Solve this Sudoku puzzle whose clues are in the form of sums of the numbers which should appear in diagonal opposite cells.

Can you put the numbers from 1 to 15 on the circles so that no consecutive numbers lie anywhere along a continuous straight line?

Design an arrangement of display boards in the school hall which fits the requirements of different people.

A magician took a suit of thirteen cards and held them in his hand face down. Every card he revealed had the same value as the one he had just finished spelling. How did this work?

Can you replace the letters with numbers? Is there only one solution in each case?

How many models can you find which obey these rules?

Take 5 cubes of one colour and 2 of another colour. How many different ways can you join them if the 5 must touch the table and the 2 must not touch the table?

In how many ways can you fit two of these yellow triangles together? Can you predict the number of ways two blue triangles can be fitted together?

Place eight dots on this diagram, so that there are only two dots on each straight line and only two dots on each circle.

Here you see the front and back views of a dodecahedron. Each vertex has been numbered so that the numbers around each pentagonal face add up to 65. Can you find all the missing numbers?

Kate has eight multilink cubes. She has two red ones, two yellow, two green and two blue. She wants to fit them together to make a cube so that each colour shows on each face just once.

Take a rectangle of paper and fold it in half, and half again, to make four smaller rectangles. How many different ways can you fold it up?

Two sudokus in one. Challenge yourself to make the necessary connections.

In a square in which the houses are evenly spaced, numbers 3 and 10 are opposite each other. What is the smallest and what is the largest possible number of houses in the square?

Four numbers on an intersection that need to be placed in the surrounding cells. That is all you need to know to solve this sudoku.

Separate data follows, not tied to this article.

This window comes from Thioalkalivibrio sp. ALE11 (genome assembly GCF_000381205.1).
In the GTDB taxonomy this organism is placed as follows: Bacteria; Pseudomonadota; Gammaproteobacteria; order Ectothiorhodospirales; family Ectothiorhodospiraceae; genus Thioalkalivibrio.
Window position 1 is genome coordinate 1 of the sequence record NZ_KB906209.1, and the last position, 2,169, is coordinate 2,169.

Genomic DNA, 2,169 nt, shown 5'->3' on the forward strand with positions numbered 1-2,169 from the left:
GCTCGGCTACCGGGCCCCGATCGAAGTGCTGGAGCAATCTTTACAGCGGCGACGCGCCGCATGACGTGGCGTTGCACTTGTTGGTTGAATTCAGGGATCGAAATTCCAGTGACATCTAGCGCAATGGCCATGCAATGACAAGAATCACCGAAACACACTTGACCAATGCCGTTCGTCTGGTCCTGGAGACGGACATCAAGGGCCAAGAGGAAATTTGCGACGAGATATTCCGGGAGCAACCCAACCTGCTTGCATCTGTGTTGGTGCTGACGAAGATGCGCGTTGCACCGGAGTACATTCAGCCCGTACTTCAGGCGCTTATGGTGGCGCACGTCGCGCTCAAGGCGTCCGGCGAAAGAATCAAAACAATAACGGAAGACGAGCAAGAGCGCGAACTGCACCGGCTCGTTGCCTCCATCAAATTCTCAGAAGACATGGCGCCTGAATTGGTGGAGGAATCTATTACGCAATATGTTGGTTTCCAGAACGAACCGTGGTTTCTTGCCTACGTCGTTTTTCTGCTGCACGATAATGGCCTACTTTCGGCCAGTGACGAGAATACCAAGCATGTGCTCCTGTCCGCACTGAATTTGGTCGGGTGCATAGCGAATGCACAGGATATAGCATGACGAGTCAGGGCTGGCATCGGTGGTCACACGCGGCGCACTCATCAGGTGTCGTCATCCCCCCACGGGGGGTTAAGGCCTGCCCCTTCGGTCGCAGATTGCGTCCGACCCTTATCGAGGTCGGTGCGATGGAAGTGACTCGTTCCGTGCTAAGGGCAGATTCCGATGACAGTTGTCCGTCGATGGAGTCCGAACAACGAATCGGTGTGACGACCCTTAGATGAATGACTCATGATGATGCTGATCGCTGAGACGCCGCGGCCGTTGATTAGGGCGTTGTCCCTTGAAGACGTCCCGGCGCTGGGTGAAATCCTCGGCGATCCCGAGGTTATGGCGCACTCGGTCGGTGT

Can you put the numbers 1 to 8 into the circles so that the four calculations are correct?

This 100 square jigsaw is written in code. It starts with 1 and ends with 100. Can you build it up?

What is the greatest number of counters you can place on the grid below without four of them lying at the corners of a square?

You cannot choose a selection of ice cream flavours that includes totally what someone has already chosen. Have a go and find all the different ways in which seven children can have ice cream.

How many different ways can you find of fitting five hexagons together? How will you know you have found all the ways?

Each clue number in this sudoku is the product of the two numbers in adjacent cells.

Can you make dice stairs using the rules stated? How do you know you have all the possible stairs?

Swap the stars with the moons, using only knights' moves (as on a chess board). What is the smallest number of moves possible?

In this Sudoku, there are three coloured "islands" in the 9x9 grid. Within each "island" EVERY group of nine cells that form a 3x3 square must contain the numbers 1 through 9.

Move your counters through this snake of cards and see how far you can go. Are you surprised by where you end up?